Combatting the growing identity crisis.
Global, digital, mobile and cloud-based - the security perimeter of every business now extends far beyond the traditional network. Forward-thinking business leaders are challenging their approach to security and realigning it for the digital age. Today, identity is the logical place to start, as it's the single point of control across mobile devices, cloud-based applications and outside the management of the corporate network.
Of course, cybercriminals have been quick to capitalise on this. Identity breaches through stolen passwords, phishing and the compromising of users are now the biggest cybersecurity threat facing business. A compromised user identity can easily open doors to an organisation.
The problem with passwords
Perhaps surprisingly, the humble username/password combination still dominates many aspects of modern security, making it an attractive target for hackers. From automated password cracking through to social engineering tactics where people are tricked into sharing their credentials, stealing identity can be a highly lucrative business for cybercriminals.
With 81% of hacking breaches leveraging stolen and/or weak passwords*, it’s easy to see why. The average person has numerous account logins to remember which, by sheer volume, commonly leads to password recycling. So potentially, if an attacker steals the password for an unrelated account, they can unlock other accounts and gain access to your precious corporate data.
The art of authentication
Striking the right balance between security and usability can be quite a quandary. Making authentication too difficult has the potential to damage productivity. Or worse still, it could expose the business to ‘Shadow IT’, as employees seek ways to work more easily beyond your approved systems and infrastructure.
A combination of authentication factors can be used to improve security. From passwords, pin numbers and biometrics (such as fingerprints, iris scans, voice and face recognition) to real-time metadata analysis (device recognition, geo-location and behavioural analysis), these can work together to minimise the impact of stolen credentials. Each of these techniques has varying impact to the user so getting the right balance is key.
The pathway to password-less
Moreover, advances in technologies mean that ‘going password-less’ is becoming reality for some businesses – totally eradicating the risk that passwords can present. Next-generation authentication services such as Windows Hello and other authentication components including Touch ID or Apple’s Face ID profess a more secure alternative to passwords because they rely on technology that is harder to compromise. Security meets convenience, leading to a more engaged and productive workforce.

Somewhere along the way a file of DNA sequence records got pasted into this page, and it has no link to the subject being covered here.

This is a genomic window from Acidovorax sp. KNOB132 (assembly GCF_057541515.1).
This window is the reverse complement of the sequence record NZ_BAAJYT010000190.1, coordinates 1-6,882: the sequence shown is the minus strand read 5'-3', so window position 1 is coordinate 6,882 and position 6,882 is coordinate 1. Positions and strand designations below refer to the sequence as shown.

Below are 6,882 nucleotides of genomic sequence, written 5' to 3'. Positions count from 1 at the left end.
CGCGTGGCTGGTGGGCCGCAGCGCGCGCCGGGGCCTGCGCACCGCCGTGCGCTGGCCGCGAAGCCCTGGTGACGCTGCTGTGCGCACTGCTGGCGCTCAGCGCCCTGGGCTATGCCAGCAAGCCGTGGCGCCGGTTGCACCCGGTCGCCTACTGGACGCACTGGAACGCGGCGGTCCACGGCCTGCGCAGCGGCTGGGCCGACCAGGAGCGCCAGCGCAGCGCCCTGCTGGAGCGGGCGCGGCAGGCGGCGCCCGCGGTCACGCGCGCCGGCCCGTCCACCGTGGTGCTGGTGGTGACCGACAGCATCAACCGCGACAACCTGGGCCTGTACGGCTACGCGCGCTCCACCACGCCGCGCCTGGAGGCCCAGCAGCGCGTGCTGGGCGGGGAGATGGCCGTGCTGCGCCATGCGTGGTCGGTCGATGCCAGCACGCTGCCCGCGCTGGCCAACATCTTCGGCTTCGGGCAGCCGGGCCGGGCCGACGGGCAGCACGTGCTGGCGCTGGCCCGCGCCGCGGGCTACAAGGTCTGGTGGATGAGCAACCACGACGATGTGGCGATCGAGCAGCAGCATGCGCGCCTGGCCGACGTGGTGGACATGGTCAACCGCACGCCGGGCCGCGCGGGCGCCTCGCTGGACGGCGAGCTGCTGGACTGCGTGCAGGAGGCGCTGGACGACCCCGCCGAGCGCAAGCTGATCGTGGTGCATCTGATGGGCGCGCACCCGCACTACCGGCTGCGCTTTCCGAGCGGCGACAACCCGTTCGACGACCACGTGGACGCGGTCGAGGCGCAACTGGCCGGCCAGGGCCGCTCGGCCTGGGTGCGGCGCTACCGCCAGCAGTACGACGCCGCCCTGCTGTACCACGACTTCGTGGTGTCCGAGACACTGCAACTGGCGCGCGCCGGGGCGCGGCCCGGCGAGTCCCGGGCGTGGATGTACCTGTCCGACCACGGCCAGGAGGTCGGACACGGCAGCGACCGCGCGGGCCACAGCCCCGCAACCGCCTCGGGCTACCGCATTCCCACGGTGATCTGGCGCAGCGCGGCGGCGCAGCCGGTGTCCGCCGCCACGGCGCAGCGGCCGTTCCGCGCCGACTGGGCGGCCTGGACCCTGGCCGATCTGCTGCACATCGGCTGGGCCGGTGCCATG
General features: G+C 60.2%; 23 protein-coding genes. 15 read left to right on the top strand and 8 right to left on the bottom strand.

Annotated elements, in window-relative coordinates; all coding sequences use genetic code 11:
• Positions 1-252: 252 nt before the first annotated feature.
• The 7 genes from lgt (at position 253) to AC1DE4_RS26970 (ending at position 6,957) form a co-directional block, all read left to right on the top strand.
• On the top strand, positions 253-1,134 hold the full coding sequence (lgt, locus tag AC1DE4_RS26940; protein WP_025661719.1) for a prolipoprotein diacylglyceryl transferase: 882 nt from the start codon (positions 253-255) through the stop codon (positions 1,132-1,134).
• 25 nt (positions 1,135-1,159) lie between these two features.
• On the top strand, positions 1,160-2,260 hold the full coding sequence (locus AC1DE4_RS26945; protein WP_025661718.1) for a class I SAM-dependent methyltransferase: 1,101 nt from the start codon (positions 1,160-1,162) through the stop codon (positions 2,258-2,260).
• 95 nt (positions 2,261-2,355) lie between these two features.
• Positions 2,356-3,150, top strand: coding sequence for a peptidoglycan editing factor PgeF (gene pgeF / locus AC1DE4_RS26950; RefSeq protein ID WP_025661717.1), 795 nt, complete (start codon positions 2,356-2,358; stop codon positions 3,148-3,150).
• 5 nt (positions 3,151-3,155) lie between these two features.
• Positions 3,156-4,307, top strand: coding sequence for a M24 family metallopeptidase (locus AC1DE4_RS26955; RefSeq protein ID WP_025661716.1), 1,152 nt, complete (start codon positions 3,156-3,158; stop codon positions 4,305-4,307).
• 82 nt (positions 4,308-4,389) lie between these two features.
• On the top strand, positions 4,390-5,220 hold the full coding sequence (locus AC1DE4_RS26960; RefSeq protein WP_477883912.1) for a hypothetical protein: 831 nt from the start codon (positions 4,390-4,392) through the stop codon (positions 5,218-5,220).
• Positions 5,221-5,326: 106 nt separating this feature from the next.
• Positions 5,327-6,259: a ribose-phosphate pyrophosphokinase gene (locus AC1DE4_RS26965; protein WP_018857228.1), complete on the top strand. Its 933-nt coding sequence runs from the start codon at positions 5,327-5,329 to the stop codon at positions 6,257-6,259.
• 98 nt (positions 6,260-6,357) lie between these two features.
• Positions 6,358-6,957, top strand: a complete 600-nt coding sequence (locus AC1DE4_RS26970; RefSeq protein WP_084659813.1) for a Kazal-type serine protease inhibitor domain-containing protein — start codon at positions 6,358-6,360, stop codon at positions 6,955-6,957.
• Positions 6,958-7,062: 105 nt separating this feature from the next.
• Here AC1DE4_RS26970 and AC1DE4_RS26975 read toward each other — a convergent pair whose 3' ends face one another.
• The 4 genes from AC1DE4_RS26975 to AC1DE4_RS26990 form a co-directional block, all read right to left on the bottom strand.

Trust no one
Taking enterprise security one step further, many businesses are adopting a ‘zero trust’ approach. As the name would suggest, zero trust means that every person and every device is not trusted by default, whether inside or outside of the network. With this approach, the security posture of a user is assessed based on device, location and behavior to verify that the user is not an imposter. By using conditional, just-in-time access to grant users enough privilege to perform their required tasks, but nothing more, security is maximised.
Business without borders
Today, with identity breaches soaring and security perimeters widening around the globe, placing identity at the heart of your security strategy puts you in a stronger position to protect your business. By working smarter and focusing on the real risks, businesses can both improve security and enhance user experience of the increasingly mobile workforce.
Bistech has an impeccable record of quality and security, and is certified to ISO 9001 for Quality Management, ISO 27001 for Information Management and BS 10012 for Data Protection. Call us on 03330 11 22 55 for an independent and no obligation chat about your security strategy.
*Verizon's 2017 Data Breach Investigations Report